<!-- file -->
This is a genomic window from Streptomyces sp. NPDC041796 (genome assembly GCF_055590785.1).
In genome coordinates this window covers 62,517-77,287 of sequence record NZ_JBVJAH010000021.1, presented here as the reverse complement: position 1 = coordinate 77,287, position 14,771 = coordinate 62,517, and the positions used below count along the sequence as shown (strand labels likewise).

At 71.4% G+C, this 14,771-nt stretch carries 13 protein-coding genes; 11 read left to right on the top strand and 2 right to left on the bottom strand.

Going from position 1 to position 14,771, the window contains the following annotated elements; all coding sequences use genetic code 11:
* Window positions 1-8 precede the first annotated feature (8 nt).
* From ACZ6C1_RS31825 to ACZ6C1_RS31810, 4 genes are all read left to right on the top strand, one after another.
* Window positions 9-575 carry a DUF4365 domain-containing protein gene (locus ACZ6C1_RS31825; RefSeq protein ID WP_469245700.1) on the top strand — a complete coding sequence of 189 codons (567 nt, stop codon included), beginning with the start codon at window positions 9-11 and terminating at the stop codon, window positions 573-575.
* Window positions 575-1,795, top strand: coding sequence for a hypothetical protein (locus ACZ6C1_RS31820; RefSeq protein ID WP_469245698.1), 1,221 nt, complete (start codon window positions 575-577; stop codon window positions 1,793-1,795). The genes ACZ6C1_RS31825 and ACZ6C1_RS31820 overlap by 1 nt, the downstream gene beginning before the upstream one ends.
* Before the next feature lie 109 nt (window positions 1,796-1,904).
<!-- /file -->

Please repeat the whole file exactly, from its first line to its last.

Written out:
This is a genomic window from Streptomyces sp. NPDC041796 (genome assembly GCF_055590785.1).
In genome coordinates this window covers 62,517-77,287 of sequence record NZ_JBVJAH010000021.1, presented here as the reverse complement: position 1 = coordinate 77,287, position 14,771 = coordinate 62,517, and the positions used below count along the sequence as shown (strand labels likewise).

At 71.4% G+C, this 14,771-nt stretch carries 13 protein-coding genes; 11 read left to right on the top strand and 2 right to left on the bottom strand.

Going from position 1 to position 14,771, the window contains the following annotated elements; all coding sequences use genetic code 11:
* Window positions 1-8 precede the first annotated feature (8 nt).
* From ACZ6C1_RS31825 to ACZ6C1_RS31810, 4 genes are all read left to right on the top strand, one after another.
* Window positions 9-575 carry a DUF4365 domain-containing protein gene (locus ACZ6C1_RS31825; RefSeq protein ID WP_469245700.1) on the top strand — a complete coding sequence of 189 codons (567 nt, stop codon included), beginning with the start codon at window positions 9-11 and terminating at the stop codon, window positions 573-575.
* Window positions 575-1,795, top strand: coding sequence for a hypothetical protein (locus ACZ6C1_RS31820; RefSeq protein ID WP_469245698.1), 1,221 nt, complete (start codon window positions 575-577; stop codon window positions 1,793-1,795). The genes ACZ6C1_RS31825 and ACZ6C1_RS31820 overlap by 1 nt, the downstream gene beginning before the upstream one ends.
* Before the next feature lie 109 nt (window positions 1,796-1,904).